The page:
The invention will be further described with reference to the following non-limiting Examples. It will be apparent to those skilled in the art that many changes can be made in the embodiments described without departing from the scope of the present invention. Thus the scope of the present invention should not be limited to the embodiments described in this application, but only by embodiments described by the language of the claims and the equivalents of those embodiments. Unless otherwise indicated, all percentages are by weight. Structures of the various "Compounds" identified throughout these Examples can be found in Table 9 included below.

EXAMPLES

Example 1

Preparation of 4-Benzoylbenzoyl Chloride (BBA-Cl) (Compound I)

4-Benzoylbenzoic acid (BBA), 1.0 kg (4.42 moles), was added to a dry 5 liter Morton flask equipped with reflux condenser and overhead stirrer, followed by the addition of 645 ml (8.84 moles) of thionyl chloride and 725 ml of toluene. Dimethylformamide, 3.5 ml, was then added and the mixture was heated at reflux for 4 hours. After cooling, the solvents were removed under reduced pressure and the residual thionyl chloride was removed by three evaporations using 3×500 ml of toluene. The product was recrystallized from 1:4 toluene: hexane to give 988 g (91% yield) after drying in a vacuum oven. Product melting point was 92°-94° C. Nuclear magnetic resonance (NMR) analysis at 80 MHz (1 H NMR (CDCl3)) was consistent with the desired product: aromatic protons 7.20-8.25 (m, 9 H). All chemical shift values are in ppm downfield from a tetramethylsilane internal standard. The final compound was stored for use in the preparation of a monomer used in the synthesis of photoactivatable polymers as described, for instance, in Example 3.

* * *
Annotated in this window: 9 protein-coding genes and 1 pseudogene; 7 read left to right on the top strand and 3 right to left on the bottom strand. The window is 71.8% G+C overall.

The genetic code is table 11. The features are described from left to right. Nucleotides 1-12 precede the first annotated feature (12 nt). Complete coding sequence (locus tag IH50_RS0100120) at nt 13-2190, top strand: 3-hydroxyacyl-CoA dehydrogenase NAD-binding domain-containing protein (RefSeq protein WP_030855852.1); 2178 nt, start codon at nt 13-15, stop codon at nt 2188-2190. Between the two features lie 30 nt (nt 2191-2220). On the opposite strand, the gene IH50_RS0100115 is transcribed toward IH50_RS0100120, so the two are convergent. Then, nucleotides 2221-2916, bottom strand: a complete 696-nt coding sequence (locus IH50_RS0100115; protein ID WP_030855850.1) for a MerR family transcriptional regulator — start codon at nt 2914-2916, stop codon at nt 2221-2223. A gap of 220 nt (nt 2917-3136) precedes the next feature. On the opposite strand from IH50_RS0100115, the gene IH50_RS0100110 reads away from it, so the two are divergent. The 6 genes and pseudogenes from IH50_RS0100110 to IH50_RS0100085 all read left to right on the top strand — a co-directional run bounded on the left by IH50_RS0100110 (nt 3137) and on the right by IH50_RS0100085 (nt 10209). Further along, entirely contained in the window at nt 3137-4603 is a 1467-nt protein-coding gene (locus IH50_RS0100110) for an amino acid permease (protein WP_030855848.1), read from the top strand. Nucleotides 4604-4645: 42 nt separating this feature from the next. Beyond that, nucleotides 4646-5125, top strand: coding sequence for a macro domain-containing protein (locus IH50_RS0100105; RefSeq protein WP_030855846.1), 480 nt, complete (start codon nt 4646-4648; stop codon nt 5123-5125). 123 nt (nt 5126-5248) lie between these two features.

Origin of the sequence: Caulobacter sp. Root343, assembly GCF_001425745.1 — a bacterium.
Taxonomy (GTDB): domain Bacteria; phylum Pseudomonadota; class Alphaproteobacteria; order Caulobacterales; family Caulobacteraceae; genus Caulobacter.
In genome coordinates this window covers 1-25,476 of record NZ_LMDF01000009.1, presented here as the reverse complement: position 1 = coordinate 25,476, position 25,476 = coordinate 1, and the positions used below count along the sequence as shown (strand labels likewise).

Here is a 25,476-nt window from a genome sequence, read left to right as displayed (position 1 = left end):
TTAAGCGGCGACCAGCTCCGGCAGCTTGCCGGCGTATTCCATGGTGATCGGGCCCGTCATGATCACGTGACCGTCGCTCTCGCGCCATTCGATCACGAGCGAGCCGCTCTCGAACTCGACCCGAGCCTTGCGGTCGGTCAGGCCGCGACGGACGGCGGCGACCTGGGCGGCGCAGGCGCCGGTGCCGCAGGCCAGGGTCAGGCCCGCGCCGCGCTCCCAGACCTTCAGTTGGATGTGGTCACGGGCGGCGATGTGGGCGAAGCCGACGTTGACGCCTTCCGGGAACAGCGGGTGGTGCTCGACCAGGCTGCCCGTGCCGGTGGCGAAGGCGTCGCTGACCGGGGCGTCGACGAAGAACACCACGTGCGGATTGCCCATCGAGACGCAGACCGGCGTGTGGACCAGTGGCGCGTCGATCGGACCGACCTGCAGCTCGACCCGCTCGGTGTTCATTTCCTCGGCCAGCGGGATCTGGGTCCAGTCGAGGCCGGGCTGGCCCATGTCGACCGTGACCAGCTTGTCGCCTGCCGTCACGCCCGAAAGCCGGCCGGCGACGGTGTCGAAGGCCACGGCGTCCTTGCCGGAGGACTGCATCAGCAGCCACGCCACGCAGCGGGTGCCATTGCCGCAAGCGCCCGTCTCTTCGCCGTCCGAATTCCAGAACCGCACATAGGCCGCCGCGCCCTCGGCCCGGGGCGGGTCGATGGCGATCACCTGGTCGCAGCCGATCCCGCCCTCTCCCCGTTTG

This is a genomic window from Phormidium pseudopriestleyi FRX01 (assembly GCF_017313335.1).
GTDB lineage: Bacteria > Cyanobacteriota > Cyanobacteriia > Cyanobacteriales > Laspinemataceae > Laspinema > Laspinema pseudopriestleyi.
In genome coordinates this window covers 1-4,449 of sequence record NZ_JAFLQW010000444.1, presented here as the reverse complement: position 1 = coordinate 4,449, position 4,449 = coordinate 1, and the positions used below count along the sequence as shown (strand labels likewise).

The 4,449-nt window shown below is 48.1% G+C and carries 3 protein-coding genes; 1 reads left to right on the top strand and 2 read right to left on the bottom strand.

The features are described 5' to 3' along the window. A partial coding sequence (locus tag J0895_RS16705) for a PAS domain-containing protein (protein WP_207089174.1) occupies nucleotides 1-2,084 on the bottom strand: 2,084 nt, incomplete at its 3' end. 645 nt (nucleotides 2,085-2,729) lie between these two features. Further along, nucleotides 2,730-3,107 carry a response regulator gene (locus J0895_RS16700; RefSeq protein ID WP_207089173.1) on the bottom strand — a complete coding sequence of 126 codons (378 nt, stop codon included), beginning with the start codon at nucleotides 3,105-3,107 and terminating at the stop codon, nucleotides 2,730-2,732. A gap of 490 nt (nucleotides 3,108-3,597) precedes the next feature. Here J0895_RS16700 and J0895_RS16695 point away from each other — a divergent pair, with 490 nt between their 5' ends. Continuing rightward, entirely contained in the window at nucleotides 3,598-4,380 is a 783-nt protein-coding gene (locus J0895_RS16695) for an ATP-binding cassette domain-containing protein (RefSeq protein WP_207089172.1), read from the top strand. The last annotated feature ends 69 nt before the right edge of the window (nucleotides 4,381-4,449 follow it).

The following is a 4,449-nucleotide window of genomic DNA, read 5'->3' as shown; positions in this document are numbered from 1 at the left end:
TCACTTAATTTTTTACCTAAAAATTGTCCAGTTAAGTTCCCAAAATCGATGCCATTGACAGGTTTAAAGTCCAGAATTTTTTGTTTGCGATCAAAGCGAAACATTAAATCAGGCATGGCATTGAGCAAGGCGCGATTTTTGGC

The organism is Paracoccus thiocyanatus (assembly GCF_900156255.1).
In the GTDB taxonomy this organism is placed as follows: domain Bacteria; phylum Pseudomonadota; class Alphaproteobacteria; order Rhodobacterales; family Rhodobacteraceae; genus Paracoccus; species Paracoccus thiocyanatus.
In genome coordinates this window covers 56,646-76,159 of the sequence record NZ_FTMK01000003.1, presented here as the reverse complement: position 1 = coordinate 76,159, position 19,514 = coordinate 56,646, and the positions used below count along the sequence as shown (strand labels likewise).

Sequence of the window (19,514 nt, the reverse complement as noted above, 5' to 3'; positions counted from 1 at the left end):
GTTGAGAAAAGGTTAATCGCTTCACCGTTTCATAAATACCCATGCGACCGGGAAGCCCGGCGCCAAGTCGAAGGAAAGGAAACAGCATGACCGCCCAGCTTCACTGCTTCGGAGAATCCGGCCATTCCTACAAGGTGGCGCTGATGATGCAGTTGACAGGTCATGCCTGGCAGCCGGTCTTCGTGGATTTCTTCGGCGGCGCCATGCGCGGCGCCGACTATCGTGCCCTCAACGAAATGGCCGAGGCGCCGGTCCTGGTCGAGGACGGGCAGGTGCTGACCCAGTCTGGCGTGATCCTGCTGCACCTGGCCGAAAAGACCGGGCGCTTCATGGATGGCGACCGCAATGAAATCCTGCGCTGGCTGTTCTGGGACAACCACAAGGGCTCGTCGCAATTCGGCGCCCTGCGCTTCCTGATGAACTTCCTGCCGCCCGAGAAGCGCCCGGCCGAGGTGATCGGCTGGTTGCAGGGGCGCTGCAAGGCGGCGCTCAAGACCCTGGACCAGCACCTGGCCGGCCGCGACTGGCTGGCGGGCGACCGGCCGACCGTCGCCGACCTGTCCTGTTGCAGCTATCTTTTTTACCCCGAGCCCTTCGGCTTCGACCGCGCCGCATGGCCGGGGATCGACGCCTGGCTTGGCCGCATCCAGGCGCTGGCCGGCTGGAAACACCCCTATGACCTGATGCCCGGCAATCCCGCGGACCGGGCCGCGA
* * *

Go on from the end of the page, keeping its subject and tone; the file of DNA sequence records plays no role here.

Example 2

Preparation of N-(3-Aminopropyl)methacrylamide Hydrochloride (APMA)

(Compound II)

A solution of 1,3-diaminopropane, 1910 g (25.77 moles), in 1000 ml of CH2 Cl2 was added to a 12 liter Morton flask and cooled on an ice bath. A solution of t-butyl phenyl carbonate, 1000 g (5.15 moles), in 250 ml of CH2 Cl2 was then added dropwise at a rate which kept the reaction temperature below 15° C. Following the addition, the mixture was warmed to room temperature and stirred 2 hours. The reaction mixture was diluted with 900 ml of CH2 Cl2 and 500 g of ice, followed by the slow addition of 2500 ml of 2.2N NaOH. After testing to insure the solution was basic, the product was transferred to a separatory funnel and the organic layer was removed and set aside as extract #1. The aqueous was then extracted with 3×1250 ml of CH2 Cl2, keeping each extraction as a separate fraction. The four organic extracts were then washed successively with a single 1250 ml portion of 0.6N NaOH beginning with fraction #1 and proceeding through fraction #4. This wash procedure was repeated a second time with a fresh 1250 ml portion of 0.6N NaOH. The organic extracts were then combined and dried over Na2 SO4. Filtration and evaporation of solvent to a constant weight gave 825 g of N-mono-t-BOC-1,3-diaminopropane which was used without further purification.